These action plans focus on making a specific change to improve diabetes care in their local area, eg improving communication between primary and secondary care, developing a diabetes education programme, or implementing virtual clinics. Progress made with action plans informs the evaluation of the course, detailing the tangible changes that participants have made, and the impact for people with diabetes. The development of leadership skills for improving diabetes care is the primary aim of the programme. Successive course evaluations have shown that 100% of the participants felt more confident leading improvements in diabetes care and felt more confident as a leader as a result of this training, demonstrating the success of the course. Another important aspect of the programme is to facilitate peer learning and provide a platform to share best practice. Participants value this opportunity to learn from colleagues and find out what is happening elsewhere. Through developing the confidence and leadership skills of participants, this programme aims to support them to deliver high quality services to people with diabetes, as well as to champion the profession and encourage others to improve their own diabetes care. Examples of action plans participants have implemented since attending the programme include: development of an improved team working strategy, resulting in more cross-site working and helping to standardise care for people with diabetes; the setting-up of an accredited education programme to improve diabetes knowledge in primary care; improvement of young adults’ services, and introduction of telephone consultations, involving the DSNs in the team to improve access to services for people with diabetes. Common themes of improvement work undertaken by participants include: transitions services; staff and patient education programmes; virtual clinics; dietetics services; insulin safety, and conduct audits. Feedback from participants has indicated better leadership, more cohesive team working and improved engagement within multidisciplinary teams, leading to better services for people living with diabetes. Several participants have progressed to other leadership roles within their team or local area, demonstrating that this programme encourages participants to take on positions of increased influence to transform diabetes care. All course participants would recommend the course to DSNs and dietitians looking to increase their knowledge and skills as a leader. This programme allows more people with diabetes to receive accurate information and enables Diabetes UK to grow a network of healthcare professionals to improve diabetes care across the country.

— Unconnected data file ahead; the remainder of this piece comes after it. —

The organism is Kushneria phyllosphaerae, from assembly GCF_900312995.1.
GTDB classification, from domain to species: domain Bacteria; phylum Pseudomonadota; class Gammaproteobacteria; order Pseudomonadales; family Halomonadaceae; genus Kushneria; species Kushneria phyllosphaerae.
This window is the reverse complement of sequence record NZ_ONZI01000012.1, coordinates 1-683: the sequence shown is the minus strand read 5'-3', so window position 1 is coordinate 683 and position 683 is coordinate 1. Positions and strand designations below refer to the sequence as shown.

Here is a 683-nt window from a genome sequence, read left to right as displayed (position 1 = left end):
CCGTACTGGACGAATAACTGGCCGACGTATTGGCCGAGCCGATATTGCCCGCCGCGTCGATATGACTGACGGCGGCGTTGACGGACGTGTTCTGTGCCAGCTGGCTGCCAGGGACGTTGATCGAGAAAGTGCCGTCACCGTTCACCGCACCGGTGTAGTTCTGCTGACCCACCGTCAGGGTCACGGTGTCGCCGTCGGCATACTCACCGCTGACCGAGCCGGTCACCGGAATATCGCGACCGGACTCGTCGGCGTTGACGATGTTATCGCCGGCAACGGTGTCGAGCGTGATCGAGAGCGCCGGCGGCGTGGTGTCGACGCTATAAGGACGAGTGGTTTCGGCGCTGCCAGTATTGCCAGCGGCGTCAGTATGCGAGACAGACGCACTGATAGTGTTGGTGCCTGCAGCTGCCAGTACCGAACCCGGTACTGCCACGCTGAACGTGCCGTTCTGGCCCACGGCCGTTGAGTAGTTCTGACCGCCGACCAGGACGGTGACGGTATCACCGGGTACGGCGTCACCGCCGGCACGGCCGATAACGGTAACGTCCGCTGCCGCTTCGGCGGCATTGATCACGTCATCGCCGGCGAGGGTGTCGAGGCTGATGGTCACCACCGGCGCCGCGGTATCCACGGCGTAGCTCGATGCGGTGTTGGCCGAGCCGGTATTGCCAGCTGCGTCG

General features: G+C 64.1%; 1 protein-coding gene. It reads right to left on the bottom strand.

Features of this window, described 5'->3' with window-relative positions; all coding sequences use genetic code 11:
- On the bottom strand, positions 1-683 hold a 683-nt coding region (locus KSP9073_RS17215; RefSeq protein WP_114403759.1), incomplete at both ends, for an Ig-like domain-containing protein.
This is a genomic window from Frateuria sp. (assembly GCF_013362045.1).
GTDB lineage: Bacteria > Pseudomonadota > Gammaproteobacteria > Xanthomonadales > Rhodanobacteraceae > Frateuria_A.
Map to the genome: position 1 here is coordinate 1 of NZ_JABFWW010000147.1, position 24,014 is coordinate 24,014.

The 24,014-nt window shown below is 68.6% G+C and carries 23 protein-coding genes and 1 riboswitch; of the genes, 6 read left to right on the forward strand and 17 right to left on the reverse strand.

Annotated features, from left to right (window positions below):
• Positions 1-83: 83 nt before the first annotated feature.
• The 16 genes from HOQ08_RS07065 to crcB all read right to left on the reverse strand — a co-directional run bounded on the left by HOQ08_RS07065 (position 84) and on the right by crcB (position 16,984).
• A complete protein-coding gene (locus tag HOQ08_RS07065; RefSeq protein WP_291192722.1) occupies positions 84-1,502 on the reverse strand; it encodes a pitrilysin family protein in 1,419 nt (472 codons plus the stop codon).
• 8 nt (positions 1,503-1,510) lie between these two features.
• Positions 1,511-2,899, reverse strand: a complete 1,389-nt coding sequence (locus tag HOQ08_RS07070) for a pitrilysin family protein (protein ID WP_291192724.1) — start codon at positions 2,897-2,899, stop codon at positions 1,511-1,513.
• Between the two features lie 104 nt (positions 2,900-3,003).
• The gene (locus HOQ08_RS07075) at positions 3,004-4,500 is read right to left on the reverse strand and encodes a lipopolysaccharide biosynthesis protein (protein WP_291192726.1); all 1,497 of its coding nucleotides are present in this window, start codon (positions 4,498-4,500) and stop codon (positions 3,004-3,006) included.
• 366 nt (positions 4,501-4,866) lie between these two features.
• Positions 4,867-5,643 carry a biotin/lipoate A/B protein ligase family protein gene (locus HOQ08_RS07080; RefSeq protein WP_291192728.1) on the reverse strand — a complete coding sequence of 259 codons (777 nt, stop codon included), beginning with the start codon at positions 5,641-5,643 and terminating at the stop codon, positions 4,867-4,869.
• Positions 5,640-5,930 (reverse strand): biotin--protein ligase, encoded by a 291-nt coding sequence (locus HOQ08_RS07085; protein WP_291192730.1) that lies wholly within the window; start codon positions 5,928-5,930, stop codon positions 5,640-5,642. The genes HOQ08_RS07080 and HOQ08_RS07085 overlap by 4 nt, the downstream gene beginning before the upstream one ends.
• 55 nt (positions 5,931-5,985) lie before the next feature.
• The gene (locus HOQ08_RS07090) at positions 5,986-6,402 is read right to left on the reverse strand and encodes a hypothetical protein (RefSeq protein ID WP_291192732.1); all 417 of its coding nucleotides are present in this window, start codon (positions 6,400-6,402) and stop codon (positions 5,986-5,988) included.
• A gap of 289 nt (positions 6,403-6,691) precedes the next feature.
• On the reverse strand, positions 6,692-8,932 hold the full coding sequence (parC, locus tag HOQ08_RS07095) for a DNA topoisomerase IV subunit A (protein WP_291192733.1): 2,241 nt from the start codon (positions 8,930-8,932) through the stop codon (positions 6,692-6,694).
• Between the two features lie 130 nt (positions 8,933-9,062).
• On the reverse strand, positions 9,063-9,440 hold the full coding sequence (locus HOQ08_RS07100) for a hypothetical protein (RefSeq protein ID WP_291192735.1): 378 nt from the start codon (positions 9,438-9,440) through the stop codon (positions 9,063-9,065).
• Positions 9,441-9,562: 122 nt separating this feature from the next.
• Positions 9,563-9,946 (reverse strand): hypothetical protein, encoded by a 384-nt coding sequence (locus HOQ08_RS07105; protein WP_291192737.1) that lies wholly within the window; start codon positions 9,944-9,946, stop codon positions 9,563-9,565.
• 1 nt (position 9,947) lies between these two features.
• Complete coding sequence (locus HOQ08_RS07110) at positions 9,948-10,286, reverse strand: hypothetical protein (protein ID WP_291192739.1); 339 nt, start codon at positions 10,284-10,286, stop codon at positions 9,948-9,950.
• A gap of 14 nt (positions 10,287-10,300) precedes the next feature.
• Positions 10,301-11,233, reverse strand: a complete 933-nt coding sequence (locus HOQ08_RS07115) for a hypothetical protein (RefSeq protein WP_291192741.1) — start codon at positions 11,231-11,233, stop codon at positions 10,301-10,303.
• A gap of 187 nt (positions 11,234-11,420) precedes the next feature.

Sustainability and Spread

The programme has gone from strength to strength over the past three years, with good geographical coverage across England. This year it will be delivered in Belfast for the first time. Participants are delivering tangible changes in diabetes care which are shared via various media.

Diabetes UK initially invested to develop the programme. It is now sustainably funded through commercial sponsorship. Learnings from the programme have been used to address challenges elsewhere in the diabetes workforce. Examples include a bespoke primary care leadership programme that will be launched for diabetes, and the creation of a programme for pharmacists. Elements from the programme have been used to shape Diabetes UK’s ChangeLabs – a series of short, focused workshops designed to accelerate improvements in diabetes care.

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QiC Diabetes Highly Commended 2018
Diabetes Collaboration of the Year – Adults
Tomorrow’s Leaders: Developing Agents of Change in Diabetes Care
by Diabetes UK

Contacts

Suraiya Chowdhury

Job title:
Healthcare Engagement Officer
Place of work:
Diabetes UK

Resources

DUKPC_Poster.pdf - 3.1 MB

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  • 2021 KEY DATES
  • Open for entry:
    Tuesday 20 April 2021
  • Extended Entry Deadline:
    Monday 12 July 2021
  • Judging day:
    Tuesday 7 September 2021
  • Awards ceremony:
    Thursday 14 October 2021